:: Cinemalaya2012 Days 5-6 ::

In which, I decided to rest my eyes and my pocket. I’m not yet sure if I’m willing to watch films tomorrow; I could still catch Bwakaw and Diablo, and the rest would probably be UPFI screenings or never at all.

Oh by the way, just to add; the Cinemalaya sequels for Bwakaw and Diablo are Bwakaw and Chicken and Diablo Job respectively. Moving on…

– – – – – – – – – – –

Day 5 was kind of hardcore for moi since I had to travel from Trinoma (I had to buy tickets for Ang Nawawala) to Greenbelt 3. I almost didn’t make it to the showing of the first short but it looks like I only missed two minutes of it, thank God. Because pare, Sue Prado’s pretty. Truth.

DAY 5.

SHORTS A.
AS HE SLEEPS (SHERON DAYOC)

Definitely absorbed the feel of the gloomy and depressing tale of the couple. I’m not exactly sure on how would I react with the start of the short since I missed, as mentioned, parts of it. But it was definitely terrific in a sad way. The harsh reality of a woman tied down with the sanctity of marriage was what made this short film complete.

And having sex with a bedridden husband made the short film completer; if ever there is such a word. Again, it was beautifully constructed and executed. It feels like it was taken from someone else’s life story.

BALINTUNA (EMMANUEL ESCALONA JR)

When I saw the trailer for this short, I immediately remembered last year’s Nono by Milo Tolentino. I told myself not to expect because expectations to a film would lead you to the fiery deaths of hell or you’d lose the film’s message. I think the only part that I liked in this film is the parallelism of the two kids while running away from the older ones. It was as if you’re watching a music video; the score used was fantastic, at least in my book.

But everything was weak: the acting, the message, the script, and how it was told. In the end, it was as if I was just watching a television commercial. Sometimes the simplicity of a short film would actually kill everything. Even the part where the two young ones split up, it didn’t make any sense. And there was no redeeming factor or anything. It felt like someone was just telling me a story and the ending would be so anti-climactic that you’d want to hurt the storyteller for giving you an almost promising start.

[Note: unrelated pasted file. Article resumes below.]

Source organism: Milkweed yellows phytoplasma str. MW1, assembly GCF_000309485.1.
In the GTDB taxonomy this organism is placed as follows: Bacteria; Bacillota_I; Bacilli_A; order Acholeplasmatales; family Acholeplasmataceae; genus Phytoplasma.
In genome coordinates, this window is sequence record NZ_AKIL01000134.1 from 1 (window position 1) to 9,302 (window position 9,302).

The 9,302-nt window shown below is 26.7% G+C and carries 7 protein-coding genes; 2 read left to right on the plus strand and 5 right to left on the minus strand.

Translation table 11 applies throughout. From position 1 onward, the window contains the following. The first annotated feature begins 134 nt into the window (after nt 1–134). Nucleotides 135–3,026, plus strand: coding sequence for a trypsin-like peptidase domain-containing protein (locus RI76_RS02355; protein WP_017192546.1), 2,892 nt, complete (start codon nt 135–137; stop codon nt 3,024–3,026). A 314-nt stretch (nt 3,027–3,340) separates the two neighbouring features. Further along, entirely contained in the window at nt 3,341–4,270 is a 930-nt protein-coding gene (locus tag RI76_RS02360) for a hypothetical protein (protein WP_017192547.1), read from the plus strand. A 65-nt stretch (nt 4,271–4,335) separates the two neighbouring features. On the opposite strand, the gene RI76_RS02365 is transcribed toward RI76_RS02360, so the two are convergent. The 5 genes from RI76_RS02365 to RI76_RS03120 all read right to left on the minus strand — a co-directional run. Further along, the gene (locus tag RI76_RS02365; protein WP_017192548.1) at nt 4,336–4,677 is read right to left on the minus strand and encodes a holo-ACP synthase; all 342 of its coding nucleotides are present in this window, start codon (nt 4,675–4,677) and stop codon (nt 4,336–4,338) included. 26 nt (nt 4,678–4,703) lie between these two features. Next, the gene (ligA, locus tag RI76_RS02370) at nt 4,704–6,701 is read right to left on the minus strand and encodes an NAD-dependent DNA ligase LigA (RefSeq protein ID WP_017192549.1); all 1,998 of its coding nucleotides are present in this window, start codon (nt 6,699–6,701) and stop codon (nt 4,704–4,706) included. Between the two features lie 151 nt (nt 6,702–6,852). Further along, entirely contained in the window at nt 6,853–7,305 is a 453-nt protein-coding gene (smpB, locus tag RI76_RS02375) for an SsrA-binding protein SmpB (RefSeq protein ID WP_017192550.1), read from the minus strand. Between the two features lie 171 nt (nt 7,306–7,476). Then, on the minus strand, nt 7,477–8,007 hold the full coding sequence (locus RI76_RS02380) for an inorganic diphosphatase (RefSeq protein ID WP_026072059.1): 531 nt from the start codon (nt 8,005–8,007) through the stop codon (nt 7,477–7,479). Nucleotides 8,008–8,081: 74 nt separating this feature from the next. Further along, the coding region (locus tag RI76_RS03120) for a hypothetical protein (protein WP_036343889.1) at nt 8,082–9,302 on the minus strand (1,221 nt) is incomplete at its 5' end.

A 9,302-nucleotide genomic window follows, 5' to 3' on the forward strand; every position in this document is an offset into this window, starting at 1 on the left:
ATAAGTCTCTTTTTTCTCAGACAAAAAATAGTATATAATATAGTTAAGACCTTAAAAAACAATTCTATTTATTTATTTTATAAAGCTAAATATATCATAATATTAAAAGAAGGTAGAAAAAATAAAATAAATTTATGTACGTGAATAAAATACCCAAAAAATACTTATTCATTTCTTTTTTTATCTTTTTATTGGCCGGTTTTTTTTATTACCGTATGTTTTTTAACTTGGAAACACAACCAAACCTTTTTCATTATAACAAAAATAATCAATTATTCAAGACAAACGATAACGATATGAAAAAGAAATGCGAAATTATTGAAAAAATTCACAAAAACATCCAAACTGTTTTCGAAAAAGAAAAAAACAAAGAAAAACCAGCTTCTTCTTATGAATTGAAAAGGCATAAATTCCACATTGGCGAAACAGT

BOHE: SONS OF THE WAVES (NADJOUA BANSIL)

I want to say that this short should be thrown out of the gutter. Hear me first, before you say bad things about me.

If you’re going to take all the juicy parts in this short, you’d actually make a 40-minute worth of material. All the scenes shown had premise. Imagine, you’d start it off at Vito Cruz, with these kids trying to survive by dancing while asking alms inside those orange mini-jeepneys. Then, you’d see their small village with trash lying all around and at the same time you’d see them growing mangroves in a dead beach. Oh, the irony.

But what the filmmaker did was too amateurish. It didn’t relay anything to the viewer. It is as if the raw shots were enough to tell a story. No, it didn’t work out that way. Everything was just scattered all around. The idea was probably there and the director had the desire to show what happened to our kababayans. It would be better if there was a voice-over, making it a short documentary of sorts. And the part where the old man was duped by the seedling-sellers, the director should’ve removed that instead.

PASAHERO (MAX CELADA)

The simplicity of this short was truly endearing. Quirky, intriguing, and a breather. I could’ve experienced this in the past though not as exaggerated as what was shown in this short; like duh, movie magic yo.

Sometimes you don’t need an extravagant form of dialogue to make a short film work, you just need an annoying old woman to run the whole show. It doesn’t matter if at times you might cringe at what our protagonist is saying. In fact, as the short film goes deeper, you’d actually empathize on what the old woman is saying.

This short feels so real. As if the scriptwriter got this one while he or she was riding a jeepney. It might even be a kin. I remember Noel Vera’s write-up on Mario O’ Hara’s passing. That O’ Hara walks a lot to gather ideas for his films. I really do hope to see more of this in the future. It really helps if, at times, you could make the viewer relate to your material.

VICTOR (JARELL SERENCIO)

I wanted to shout “Hell Yeah!” inside the movie theater when I saw the shock value of the short. I really enjoyed the gasps of the audience, the moment they hammered the nail to the wood. It was actually music to my ears.

This was my last short for Cinemalaya 2012 and I would say that I saved the best for last.

I was truly entertained by this short, not just for its shock treatment but for the sheer exploitation that we Filipinos have done in a supposed religious event. I really want to believe that those scenes outside of the crucifixion were pure fiction. I really don’t want to accept that such type of people exists. But if everything is all true, then wow, this short had affected me through and through.